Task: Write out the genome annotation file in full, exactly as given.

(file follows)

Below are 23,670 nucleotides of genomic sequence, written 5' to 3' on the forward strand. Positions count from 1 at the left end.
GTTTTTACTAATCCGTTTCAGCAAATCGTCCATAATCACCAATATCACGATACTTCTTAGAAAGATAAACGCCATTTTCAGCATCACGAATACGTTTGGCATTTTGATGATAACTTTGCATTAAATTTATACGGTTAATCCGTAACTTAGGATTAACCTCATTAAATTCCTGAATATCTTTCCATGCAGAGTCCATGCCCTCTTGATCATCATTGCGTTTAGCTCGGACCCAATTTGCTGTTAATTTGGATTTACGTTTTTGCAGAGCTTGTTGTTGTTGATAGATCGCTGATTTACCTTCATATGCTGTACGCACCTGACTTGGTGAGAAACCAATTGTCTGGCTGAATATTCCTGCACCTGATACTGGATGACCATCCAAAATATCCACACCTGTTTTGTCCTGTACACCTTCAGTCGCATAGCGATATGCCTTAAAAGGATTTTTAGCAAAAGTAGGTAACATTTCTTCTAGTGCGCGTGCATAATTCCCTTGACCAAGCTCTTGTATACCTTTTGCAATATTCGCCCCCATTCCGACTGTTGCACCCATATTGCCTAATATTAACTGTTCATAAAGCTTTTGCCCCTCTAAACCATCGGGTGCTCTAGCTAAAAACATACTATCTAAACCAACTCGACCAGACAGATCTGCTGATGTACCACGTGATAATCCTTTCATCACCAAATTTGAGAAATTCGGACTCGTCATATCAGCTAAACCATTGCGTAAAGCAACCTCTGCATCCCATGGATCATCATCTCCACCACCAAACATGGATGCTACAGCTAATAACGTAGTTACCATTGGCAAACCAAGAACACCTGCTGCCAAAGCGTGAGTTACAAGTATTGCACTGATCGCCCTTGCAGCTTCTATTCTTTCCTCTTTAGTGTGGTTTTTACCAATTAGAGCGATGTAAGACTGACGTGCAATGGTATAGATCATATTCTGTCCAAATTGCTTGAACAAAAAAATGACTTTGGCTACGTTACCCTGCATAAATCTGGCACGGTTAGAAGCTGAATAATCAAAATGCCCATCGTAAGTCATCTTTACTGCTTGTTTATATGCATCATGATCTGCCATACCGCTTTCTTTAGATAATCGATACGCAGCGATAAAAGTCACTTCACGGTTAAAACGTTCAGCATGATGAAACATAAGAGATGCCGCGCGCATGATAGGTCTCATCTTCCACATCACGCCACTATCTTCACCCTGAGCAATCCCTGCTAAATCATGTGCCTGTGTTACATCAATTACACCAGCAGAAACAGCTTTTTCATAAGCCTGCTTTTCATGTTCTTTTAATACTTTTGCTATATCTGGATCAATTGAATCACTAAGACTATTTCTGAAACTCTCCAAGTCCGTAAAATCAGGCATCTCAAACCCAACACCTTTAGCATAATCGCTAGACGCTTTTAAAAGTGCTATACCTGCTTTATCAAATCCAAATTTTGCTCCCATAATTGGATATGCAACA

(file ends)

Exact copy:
Below are 23,670 nucleotides of genomic sequence, written 5' to 3' on the forward strand. Positions count from 1 at the left end.
GTTTTTACTAATCCGTTTCAGCAAATCGTCCATAATCACCAATATCACGATACTTCTTAGAAAGATAAACGCCATTTTCAGCATCACGAATACGTTTGGCATTTTGATGATAACTTTGCATTAAATTTATACGGTTAATCCGTAACTTAGGATTAACCTCATTAAATTCCTGAATATCTTTCCATGCAGAGTCCATGCCCTCTTGATCATCATTGCGTTTAGCTCGGACCCAATTTGCTGTTAATTTGGATTTACGTTTTTGCAGAGCTTGTTGTTGTTGATAGATCGCTGATTTACCTTCATATGCTGTACGCACCTGACTTGGTGAGAAACCAATTGTCTGGCTGAATATTCCTGCACCTGATACTGGATGACCATCCAAAATATCCACACCTGTTTTGTCCTGTACACCTTCAGTCGCATAGCGATATGCCTTAAAAGGATTTTTAGCAAAAGTAGGTAACATTTCTTCTAGTGCGCGTGCATAATTCCCTTGACCAAGCTCTTGTATACCTTTTGCAATATTCGCCCCCATTCCGACTGTTGCACCCATATTGCCTAATATTAACTGTTCATAAAGCTTTTGCCCCTCTAAACCATCGGGTGCTCTAGCTAAAAACATACTATCTAAACCAACTCGACCAGACAGATCTGCTGATGTACCACGTGATAATCCTTTCATCACCAAATTTGAGAAATTCGGACTCGTCATATCAGCTAAACCATTGCGTAAAGCAACCTCTGCATCCCATGGATCATCATCTCCACCACCAAACATGGATGCTACAGCTAATAACGTAGTTACCATTGGCAAACCAAGAACACCTGCTGCCAAAGCGTGAGTTACAAGTATTGCACTGATCGCCCTTGCAGCTTCTATTCTTTCCTCTTTAGTGTGGTTTTTACCAATTAGAGCGATGTAAGACTGACGTGCAATGGTATAGATCATATTCTGTCCAAATTGCTTGAACAAAAAAATGACTTTGGCTACGTTACCCTGCATAAATCTGGCACGGTTAGAAGCTGAATAATCAAAATGCCCATCGTAAGTCATCTTTACTGCTTGTTTATATGCATCATGATCTGCCATACCGCTTTCTTTAGATAATCGATACGCAGCGATAAAAGTCACTTCACGGTTAAAACGTTCAGCATGATGAAACATAAGAGATGCCGCGCGCATGATAGGTCTCATCTTCCACATCACGCCACTATCTTCACCCTGAGCAATCCCTGCTAAATCATGTGCCTGTGTTACATCAATTACACCAGCAGAAACAGCTTTTTCATAAGCCTGCTTTTCATGTTCTTTTAATACTTTTGCTATATCTGGATCAATTGAATCACTAAGACTATTTCTGAAACTCTCCAAGTCCGTAAAATCAGGCATCTCAAACCCAACACCTTTAGCATAATCGCTAGACGCTTTTAAAAGTGCTATACCTGCTTTATCAAATCCAAATTTTGCTCCCATAATTGGATATGCAACA